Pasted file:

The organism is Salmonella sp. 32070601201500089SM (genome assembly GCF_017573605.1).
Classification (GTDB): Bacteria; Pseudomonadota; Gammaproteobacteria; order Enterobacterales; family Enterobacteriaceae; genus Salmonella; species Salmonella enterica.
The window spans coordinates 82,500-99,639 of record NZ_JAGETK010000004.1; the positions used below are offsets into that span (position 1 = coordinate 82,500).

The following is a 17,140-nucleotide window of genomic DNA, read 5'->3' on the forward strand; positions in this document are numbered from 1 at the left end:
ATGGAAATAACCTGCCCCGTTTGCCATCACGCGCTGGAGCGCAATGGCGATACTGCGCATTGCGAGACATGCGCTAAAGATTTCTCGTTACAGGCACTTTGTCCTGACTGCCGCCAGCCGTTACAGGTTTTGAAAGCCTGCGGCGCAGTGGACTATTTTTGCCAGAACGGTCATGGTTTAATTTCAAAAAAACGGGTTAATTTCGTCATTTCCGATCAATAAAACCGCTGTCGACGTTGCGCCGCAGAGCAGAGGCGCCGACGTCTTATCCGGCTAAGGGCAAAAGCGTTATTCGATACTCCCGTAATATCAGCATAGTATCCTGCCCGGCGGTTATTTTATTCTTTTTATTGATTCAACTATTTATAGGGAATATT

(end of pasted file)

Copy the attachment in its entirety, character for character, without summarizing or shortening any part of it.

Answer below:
The organism is Salmonella sp. 32070601201500089SM (genome assembly GCF_017573605.1).
Classification (GTDB): Bacteria; Pseudomonadota; Gammaproteobacteria; order Enterobacterales; family Enterobacteriaceae; genus Salmonella; species Salmonella enterica.
The window spans coordinates 82,500-99,639 of record NZ_JAGETK010000004.1; the positions used below are offsets into that span (position 1 = coordinate 82,500).

The following is a 17,140-nucleotide window of genomic DNA, read 5'->3' on the forward strand; positions in this document are numbered from 1 at the left end:
ATGGAAATAACCTGCCCCGTTTGCCATCACGCGCTGGAGCGCAATGGCGATACTGCGCATTGCGAGACATGCGCTAAAGATTTCTCGTTACAGGCACTTTGTCCTGACTGCCGCCAGCCGTTACAGGTTTTGAAAGCCTGCGGCGCAGTGGACTATTTTTGCCAGAACGGTCATGGTTTAATTTCAAAAAAACGGGTTAATTTCGTCATTTCCGATCAATAAAACCGCTGTCGACGTTGCGCCGCAGAGCAGAGGCGCCGACGTCTTATCCGGCTAAGGGCAAAAGCGTTATTCGATACTCCCGTAATATCAGCATAGTATCCTGCCCGGCGGTTATTTTATTCTTTTTATTGATTCAACTATTTATAGGGAATATT